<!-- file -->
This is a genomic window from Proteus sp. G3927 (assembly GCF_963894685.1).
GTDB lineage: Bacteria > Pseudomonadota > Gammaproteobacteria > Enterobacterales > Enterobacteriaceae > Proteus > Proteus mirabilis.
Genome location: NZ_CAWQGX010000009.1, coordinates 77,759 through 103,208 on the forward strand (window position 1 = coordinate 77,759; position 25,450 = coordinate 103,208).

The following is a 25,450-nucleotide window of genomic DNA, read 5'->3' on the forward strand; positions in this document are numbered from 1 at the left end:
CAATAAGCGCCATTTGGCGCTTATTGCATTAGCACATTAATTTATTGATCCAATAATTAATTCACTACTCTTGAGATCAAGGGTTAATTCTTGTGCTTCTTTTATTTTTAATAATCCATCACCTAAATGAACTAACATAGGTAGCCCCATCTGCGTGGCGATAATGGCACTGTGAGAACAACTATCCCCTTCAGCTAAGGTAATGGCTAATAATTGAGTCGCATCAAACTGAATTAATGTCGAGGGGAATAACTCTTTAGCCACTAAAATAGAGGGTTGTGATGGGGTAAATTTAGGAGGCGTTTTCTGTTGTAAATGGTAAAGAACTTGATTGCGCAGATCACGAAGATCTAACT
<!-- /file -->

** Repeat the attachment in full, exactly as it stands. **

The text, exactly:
This is a genomic window from Proteus sp. G3927 (assembly GCF_963894685.1).
GTDB lineage: Bacteria > Pseudomonadota > Gammaproteobacteria > Enterobacterales > Enterobacteriaceae > Proteus > Proteus mirabilis.
Genome location: NZ_CAWQGX010000009.1, coordinates 77,759 through 103,208 on the forward strand (window position 1 = coordinate 77,759; position 25,450 = coordinate 103,208).

The following is a 25,450-nucleotide window of genomic DNA, read 5'->3' on the forward strand; positions in this document are numbered from 1 at the left end:
CAATAAGCGCCATTTGGCGCTTATTGCATTAGCACATTAATTTATTGATCCAATAATTAATTCACTACTCTTGAGATCAAGGGTTAATTCTTGTGCTTCTTTTATTTTTAATAATCCATCACCTAAATGAACTAACATAGGTAGCCCCATCTGCGTGGCGATAATGGCACTGTGAGAACAACTATCCCCTTCAGCTAAGGTAATGGCTAATAATTGAGTCGCATCAAACTGAATTAATGTCGAGGGGAATAACTCTTTAGCCACTAAAATAGAGGGTTGTGATGGGGTAAATTTAGGAGGCGTTTTCTGTTGTAAATGGTAAAGAACTTGATTGCGCAGATCACGAAGATCTAACT